Monday, March 16, 2009

To PowerPoint or Not PowerPoint

One of the biggest communication atrocities to occur in the modern workplace is the use of PowerPoint as a presentation tool.

It has been so grossly misused that the term "Death by PowerPoint" (as in a slow and painful death of boredom) is now commonly known and a topic among top executives whether to completely ban this tool in the organization.

"We had 12.9 gigabytes of (Microsoft) PowerPoint slides on our network. And I thought, 'What a huge waste of corporate productivity.' So we banned it. And we've had three unbelievable record-breaking fiscal quarters since we banned PowerPoint. Now, I would argue that every company in the world, if they would just ban PowerPoint, would see their earnings skyrocket. Employees would stand around going, 'What do I do? Guess I've got to go to work.'" - Scott McNealy, Sun Microsystems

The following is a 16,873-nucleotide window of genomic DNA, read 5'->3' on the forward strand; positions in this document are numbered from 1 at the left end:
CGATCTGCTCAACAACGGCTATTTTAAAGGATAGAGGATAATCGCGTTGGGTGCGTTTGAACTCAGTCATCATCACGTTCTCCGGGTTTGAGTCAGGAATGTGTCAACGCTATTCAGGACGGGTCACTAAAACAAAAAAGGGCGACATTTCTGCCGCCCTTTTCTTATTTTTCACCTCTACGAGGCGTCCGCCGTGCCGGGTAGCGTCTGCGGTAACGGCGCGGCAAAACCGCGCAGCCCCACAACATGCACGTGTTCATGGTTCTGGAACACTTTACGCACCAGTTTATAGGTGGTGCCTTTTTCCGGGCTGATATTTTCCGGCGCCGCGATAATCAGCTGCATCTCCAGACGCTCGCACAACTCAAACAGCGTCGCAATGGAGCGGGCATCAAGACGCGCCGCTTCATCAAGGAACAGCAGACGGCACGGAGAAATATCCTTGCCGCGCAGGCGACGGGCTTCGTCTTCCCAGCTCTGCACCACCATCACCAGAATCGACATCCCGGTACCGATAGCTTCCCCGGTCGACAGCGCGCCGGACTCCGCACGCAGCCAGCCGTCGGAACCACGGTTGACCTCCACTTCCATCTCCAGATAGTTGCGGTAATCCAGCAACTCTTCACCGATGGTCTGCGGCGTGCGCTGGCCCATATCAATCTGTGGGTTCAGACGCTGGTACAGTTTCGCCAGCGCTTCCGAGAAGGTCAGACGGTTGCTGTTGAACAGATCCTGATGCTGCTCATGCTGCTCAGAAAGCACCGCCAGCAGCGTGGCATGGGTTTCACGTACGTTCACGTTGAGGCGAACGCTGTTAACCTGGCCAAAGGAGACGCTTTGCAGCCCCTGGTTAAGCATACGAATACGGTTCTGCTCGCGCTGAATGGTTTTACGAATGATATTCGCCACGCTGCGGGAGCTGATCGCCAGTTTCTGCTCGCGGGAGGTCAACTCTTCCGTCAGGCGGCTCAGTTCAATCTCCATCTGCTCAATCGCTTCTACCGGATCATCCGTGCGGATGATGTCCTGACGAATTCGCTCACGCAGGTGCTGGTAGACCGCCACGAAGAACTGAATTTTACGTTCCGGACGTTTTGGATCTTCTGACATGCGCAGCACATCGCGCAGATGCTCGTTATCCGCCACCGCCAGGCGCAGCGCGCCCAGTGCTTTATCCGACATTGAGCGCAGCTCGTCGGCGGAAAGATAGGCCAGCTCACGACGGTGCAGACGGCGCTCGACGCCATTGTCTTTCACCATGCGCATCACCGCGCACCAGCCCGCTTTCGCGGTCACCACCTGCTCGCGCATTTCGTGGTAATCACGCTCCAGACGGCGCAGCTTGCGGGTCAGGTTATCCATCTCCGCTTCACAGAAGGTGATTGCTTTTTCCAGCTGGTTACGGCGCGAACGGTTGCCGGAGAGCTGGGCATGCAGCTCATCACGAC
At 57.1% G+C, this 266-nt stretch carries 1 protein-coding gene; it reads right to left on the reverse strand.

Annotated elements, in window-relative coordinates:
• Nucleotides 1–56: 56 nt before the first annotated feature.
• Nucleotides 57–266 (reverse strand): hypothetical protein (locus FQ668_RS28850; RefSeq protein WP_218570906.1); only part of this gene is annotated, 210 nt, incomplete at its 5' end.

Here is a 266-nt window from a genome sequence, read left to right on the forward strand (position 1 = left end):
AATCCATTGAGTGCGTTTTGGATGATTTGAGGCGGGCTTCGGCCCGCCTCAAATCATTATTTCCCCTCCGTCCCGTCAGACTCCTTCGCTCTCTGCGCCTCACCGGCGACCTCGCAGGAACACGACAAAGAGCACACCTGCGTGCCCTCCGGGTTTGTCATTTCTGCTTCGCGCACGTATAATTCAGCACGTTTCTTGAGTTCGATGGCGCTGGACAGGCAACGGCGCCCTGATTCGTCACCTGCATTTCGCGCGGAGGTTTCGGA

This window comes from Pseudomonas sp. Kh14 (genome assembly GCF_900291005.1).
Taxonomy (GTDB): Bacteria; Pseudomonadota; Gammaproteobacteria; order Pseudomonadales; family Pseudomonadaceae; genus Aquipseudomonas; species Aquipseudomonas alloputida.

The purpose of the tool when it first came out in 1988 was to aid presenters in displaying visual imagery, graphs, charts or video clips that may not be able to translate across to the audience with a flip chart or whiteboard. It was intended to save the presenter time in preparing visuals or having to draw out the images or resort to overhead transparencies.

However, the modern use of it stretches far from the original purpose and gradually, it has become a mainstay in darkened boardrooms, dimly lit hotel ballrooms and conference halls where audiences have to struggle to stay awake from the onslaught of poorly prepared slides and slides of data, thus the term "Death by PowerPoint".

"PowerPoint presentations are a new form of anesthesia and torture. They were even used at the Abu Ghraib Prison." - Anonymous

Millions of PowerPoint presentations are made each day. A typical one would consist of 40 slides, packed with data, data and more data and the speaker is usually relegated to a corner, in the dark, to read off the slides one by one.